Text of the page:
Divergence.” Housing Studies 13 (2): 161–176. doi:10.1080/02673039883380.

 

Housing crisis and its impact on adequate housing - The new housing precariat in Denmark and Hungary

 

In 2021 the European Parliament finally responded to the housing crisis, calling member states of the union to recognize adequate housing as a fundamental human right. Adequate and affordable housing in the different Member States of the European Union is inseparable from European and international politics. However, the success is heavily dependent on the attitude of Member States, on how much they are willing to use their discretion and develop a new standard of housing policies with a focus on social inclusion (with addressing both regional and social inequalities), economic effectiveness, and environmental protection.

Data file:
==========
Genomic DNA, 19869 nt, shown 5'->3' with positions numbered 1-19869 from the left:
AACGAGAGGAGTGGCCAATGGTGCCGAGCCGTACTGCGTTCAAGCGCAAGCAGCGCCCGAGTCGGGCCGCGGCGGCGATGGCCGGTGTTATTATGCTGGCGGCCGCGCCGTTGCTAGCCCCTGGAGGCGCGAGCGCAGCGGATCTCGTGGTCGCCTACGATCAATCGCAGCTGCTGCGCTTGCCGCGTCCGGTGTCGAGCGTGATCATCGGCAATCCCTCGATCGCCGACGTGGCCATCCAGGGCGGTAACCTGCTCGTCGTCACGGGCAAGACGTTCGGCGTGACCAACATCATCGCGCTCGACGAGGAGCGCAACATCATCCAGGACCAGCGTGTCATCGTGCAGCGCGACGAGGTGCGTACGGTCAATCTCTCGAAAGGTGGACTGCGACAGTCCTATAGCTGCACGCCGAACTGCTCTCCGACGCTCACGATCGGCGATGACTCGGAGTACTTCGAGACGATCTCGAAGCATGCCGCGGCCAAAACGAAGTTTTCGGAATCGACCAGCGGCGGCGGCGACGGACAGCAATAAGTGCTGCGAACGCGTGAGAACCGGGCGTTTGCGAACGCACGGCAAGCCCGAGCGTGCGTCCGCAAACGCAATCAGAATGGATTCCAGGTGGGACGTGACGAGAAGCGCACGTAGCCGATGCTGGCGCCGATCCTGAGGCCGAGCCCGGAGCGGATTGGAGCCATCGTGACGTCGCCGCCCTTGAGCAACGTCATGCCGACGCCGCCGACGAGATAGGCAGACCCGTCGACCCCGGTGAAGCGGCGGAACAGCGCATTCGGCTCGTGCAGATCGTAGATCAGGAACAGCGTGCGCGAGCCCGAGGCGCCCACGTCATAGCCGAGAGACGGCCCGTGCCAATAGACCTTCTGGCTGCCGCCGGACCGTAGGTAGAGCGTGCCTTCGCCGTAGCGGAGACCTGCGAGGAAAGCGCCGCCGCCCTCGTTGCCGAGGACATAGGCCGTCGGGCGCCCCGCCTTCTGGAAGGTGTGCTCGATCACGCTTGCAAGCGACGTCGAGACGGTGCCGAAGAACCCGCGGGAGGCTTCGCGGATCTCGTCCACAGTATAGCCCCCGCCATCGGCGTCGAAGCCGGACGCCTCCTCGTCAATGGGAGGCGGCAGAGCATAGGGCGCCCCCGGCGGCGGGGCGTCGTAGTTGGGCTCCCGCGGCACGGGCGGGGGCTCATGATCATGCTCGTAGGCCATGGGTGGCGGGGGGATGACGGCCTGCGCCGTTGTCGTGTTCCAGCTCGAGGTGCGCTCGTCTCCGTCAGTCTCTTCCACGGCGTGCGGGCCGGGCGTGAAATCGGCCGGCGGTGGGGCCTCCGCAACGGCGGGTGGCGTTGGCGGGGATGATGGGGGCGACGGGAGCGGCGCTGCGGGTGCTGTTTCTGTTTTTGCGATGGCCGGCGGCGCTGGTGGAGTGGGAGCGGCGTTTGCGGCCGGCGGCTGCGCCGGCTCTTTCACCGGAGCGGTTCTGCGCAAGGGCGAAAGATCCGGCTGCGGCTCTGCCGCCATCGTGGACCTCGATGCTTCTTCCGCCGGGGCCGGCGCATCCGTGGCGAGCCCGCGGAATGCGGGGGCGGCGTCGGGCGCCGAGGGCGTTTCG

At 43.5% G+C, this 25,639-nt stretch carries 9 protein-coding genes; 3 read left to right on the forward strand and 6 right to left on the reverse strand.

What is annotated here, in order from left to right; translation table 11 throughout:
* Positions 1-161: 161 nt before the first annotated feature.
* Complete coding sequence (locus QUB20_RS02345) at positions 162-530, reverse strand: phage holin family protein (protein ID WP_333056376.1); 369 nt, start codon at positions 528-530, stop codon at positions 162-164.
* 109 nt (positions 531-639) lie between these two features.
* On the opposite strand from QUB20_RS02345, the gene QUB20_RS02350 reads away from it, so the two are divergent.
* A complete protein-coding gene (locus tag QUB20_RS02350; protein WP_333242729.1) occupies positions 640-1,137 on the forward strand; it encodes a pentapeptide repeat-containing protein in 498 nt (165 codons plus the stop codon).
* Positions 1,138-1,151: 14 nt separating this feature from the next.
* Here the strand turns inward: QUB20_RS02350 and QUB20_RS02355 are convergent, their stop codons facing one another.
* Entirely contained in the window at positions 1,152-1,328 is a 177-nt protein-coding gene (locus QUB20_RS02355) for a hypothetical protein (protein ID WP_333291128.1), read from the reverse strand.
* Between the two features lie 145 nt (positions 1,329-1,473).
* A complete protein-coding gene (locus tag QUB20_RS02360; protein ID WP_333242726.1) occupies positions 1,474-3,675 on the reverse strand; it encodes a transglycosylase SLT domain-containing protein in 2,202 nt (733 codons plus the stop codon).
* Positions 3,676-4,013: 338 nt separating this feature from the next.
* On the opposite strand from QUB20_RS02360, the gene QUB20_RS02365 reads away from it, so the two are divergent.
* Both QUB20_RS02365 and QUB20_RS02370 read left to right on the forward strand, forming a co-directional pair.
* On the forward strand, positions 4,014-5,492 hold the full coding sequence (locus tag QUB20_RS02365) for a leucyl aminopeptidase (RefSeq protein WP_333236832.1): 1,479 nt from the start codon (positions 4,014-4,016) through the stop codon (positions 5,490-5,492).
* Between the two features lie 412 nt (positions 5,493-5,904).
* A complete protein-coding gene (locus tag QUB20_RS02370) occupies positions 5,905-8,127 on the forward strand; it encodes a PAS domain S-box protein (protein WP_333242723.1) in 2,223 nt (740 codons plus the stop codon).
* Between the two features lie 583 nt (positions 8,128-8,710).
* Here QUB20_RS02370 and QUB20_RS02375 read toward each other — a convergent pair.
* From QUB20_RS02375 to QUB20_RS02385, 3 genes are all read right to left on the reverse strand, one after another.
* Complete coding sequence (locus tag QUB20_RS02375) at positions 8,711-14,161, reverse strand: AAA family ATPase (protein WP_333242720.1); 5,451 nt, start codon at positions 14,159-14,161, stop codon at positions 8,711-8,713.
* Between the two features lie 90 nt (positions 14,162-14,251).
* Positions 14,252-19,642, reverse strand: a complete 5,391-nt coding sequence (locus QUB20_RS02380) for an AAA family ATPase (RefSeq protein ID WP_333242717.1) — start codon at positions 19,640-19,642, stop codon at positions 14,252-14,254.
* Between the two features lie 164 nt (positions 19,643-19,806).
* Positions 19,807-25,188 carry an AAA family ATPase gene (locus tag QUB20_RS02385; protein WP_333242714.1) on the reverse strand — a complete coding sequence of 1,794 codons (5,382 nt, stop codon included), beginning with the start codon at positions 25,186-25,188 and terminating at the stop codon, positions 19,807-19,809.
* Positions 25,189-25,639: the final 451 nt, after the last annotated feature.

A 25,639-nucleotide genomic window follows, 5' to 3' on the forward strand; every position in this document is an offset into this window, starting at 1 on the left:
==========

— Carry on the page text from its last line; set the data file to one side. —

Housing is a social need, as it is at the heart of our daily lives. It affects the longevity of our civilization. Member states must be willing to invest in social housing with the help of European Cohesion Funds (e.g., ERDG, ESF+, Just Transition Fund, or Next Generation EU) and beyond. The European Semester provides the Member States with a forum where they can discuss fiscal, policy, and economic challenges and transfer good practices from one country to another, overcoming institutional differences. There is a need to address the issues of housing affordability, lack of access to housing finance, increasing segregation, homelessness, and deteriorating housing situations. Marginalized societal values are requesting center stage during these critical times. Agency (“the ability to act”)(Valentine, 2001, p.349) is often removed from vulnerable groups, and they cannot exercise their right to adequate housing (including the security of tenure, access to services and materials, facilities, and infrastructure, affordability, habitability, accessibility, location, and cultural appropriateness).